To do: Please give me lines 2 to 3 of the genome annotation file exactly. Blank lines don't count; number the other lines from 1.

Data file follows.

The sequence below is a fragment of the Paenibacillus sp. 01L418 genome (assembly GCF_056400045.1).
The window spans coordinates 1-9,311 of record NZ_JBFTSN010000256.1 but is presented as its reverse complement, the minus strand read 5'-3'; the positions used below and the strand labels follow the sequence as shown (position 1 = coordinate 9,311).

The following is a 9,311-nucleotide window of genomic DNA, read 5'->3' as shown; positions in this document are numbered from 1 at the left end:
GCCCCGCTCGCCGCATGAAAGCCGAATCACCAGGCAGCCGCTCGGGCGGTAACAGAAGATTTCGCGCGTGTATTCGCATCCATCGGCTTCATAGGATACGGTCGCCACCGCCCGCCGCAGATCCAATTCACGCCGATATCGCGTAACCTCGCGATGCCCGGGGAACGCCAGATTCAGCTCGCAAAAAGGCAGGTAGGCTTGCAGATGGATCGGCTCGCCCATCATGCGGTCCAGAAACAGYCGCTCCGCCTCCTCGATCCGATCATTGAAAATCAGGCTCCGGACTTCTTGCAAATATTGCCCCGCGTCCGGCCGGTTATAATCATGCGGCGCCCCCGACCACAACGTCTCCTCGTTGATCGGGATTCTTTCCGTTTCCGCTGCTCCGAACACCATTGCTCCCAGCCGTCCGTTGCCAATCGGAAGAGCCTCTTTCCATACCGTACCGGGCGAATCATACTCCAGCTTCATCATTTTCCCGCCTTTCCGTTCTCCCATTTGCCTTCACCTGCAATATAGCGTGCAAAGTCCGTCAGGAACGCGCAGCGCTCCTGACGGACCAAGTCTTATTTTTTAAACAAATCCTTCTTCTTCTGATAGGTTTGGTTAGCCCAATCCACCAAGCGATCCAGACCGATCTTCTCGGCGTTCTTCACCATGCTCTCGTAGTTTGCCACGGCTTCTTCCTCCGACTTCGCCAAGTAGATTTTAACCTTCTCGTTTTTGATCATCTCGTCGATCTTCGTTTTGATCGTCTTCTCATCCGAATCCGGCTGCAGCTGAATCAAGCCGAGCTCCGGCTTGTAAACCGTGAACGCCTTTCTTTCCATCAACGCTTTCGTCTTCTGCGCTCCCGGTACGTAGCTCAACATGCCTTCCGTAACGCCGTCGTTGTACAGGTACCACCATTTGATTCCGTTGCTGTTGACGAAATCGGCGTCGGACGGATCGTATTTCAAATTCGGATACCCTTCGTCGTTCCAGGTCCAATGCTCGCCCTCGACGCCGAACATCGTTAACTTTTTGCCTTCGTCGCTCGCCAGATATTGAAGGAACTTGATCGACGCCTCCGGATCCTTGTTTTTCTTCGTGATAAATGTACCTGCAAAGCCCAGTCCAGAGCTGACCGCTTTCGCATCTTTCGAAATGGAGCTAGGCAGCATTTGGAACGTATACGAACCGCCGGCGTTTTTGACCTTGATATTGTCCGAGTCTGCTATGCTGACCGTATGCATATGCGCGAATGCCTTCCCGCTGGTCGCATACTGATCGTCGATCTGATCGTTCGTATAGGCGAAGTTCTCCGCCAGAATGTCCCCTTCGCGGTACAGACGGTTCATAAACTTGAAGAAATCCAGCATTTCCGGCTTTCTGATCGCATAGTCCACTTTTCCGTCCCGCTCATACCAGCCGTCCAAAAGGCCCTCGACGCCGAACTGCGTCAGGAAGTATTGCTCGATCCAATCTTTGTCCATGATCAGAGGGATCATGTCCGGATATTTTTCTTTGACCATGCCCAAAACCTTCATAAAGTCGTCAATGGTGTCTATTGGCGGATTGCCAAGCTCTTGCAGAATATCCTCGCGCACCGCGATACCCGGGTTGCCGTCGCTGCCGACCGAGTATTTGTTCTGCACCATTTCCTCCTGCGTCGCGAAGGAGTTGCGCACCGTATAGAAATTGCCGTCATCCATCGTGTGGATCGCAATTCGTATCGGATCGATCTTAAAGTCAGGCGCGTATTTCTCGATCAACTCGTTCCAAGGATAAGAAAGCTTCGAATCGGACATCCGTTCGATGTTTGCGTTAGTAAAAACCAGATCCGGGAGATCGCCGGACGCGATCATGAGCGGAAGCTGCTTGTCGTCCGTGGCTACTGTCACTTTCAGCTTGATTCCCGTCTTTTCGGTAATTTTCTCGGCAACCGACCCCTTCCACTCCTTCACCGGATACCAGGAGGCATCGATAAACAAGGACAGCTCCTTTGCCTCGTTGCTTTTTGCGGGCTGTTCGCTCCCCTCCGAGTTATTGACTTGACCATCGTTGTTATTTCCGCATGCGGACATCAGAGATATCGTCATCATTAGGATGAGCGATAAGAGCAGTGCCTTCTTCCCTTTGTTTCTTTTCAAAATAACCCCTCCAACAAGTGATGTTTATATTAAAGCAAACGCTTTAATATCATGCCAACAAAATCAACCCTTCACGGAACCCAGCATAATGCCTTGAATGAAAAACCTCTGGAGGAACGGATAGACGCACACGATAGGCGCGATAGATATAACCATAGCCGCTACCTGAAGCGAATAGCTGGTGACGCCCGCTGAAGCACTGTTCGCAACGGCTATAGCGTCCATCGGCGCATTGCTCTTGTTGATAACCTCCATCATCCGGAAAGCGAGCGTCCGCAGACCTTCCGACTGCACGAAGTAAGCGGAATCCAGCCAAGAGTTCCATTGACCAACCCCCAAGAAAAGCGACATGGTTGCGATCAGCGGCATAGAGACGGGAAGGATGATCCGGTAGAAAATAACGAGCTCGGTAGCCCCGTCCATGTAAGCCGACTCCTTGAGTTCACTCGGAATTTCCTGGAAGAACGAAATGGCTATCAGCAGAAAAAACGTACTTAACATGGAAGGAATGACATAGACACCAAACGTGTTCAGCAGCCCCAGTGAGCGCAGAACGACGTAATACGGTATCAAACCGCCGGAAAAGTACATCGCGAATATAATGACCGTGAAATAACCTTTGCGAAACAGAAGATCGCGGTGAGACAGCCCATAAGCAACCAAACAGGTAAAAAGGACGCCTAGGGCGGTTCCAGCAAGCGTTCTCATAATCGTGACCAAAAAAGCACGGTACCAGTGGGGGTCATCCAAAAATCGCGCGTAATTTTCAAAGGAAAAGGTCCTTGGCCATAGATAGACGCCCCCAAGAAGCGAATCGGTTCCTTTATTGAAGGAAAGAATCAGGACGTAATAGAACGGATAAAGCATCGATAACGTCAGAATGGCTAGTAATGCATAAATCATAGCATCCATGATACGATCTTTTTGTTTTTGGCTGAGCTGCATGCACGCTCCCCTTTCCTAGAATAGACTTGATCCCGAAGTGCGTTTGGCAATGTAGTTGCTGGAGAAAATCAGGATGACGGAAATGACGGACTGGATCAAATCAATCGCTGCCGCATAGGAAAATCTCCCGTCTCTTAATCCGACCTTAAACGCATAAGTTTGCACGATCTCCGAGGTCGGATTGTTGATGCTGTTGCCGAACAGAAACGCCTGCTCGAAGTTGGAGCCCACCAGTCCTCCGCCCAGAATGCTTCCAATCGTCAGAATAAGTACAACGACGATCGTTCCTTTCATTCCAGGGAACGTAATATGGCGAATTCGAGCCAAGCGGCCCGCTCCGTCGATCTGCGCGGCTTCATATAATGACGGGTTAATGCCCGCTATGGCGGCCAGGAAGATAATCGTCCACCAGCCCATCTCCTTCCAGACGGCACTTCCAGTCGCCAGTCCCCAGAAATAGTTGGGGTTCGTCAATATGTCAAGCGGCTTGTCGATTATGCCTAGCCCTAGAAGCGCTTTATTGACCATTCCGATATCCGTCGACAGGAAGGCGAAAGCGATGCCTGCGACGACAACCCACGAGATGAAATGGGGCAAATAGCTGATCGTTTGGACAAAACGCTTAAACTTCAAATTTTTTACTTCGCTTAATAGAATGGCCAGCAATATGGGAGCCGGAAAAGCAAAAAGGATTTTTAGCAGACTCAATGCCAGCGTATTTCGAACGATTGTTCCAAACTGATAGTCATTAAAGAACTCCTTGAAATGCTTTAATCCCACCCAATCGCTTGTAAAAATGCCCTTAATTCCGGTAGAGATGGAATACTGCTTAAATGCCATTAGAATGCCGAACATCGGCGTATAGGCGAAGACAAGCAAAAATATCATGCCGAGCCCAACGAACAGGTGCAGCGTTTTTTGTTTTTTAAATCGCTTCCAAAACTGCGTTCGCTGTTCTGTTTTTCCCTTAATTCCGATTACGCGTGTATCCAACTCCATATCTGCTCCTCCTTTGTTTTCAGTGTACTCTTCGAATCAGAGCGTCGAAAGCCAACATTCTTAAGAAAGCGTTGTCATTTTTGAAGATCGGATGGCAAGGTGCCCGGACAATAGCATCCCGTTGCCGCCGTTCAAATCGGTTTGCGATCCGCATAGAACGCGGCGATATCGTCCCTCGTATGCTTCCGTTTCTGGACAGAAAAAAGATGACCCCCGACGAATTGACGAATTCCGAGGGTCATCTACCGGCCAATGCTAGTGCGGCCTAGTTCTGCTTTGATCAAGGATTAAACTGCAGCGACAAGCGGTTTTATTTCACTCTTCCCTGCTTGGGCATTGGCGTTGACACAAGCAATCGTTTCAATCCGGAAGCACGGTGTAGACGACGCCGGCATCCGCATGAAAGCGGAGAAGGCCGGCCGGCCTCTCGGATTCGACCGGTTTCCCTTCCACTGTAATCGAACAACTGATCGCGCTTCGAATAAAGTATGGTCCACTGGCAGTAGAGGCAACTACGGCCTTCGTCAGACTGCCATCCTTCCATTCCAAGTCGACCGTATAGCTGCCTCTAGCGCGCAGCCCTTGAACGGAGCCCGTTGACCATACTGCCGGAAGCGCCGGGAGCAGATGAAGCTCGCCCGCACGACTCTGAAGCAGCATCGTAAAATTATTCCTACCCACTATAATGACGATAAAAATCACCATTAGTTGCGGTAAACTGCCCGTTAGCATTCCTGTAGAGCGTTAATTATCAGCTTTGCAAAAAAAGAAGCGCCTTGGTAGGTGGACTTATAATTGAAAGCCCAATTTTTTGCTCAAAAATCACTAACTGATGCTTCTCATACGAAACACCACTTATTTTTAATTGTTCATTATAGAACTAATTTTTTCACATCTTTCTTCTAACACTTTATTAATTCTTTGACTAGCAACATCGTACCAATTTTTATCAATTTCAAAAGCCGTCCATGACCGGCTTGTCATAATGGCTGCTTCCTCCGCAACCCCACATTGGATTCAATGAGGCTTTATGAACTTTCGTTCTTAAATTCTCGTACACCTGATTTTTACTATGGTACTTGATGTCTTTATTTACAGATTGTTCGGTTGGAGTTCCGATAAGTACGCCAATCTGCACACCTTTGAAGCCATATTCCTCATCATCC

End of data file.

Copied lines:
The window spans coordinates 1-9,311 of record NZ_JBFTSN010000256.1 but is presented as its reverse complement, the minus strand read 5'-3'; the positions used below and the strand labels follow the sequence as shown (position 1 = coordinate 9,311).

The following is a 9,311-nucleotide window of genomic DNA, read 5'->3' as shown; positions in this document are numbered from 1 at the left end: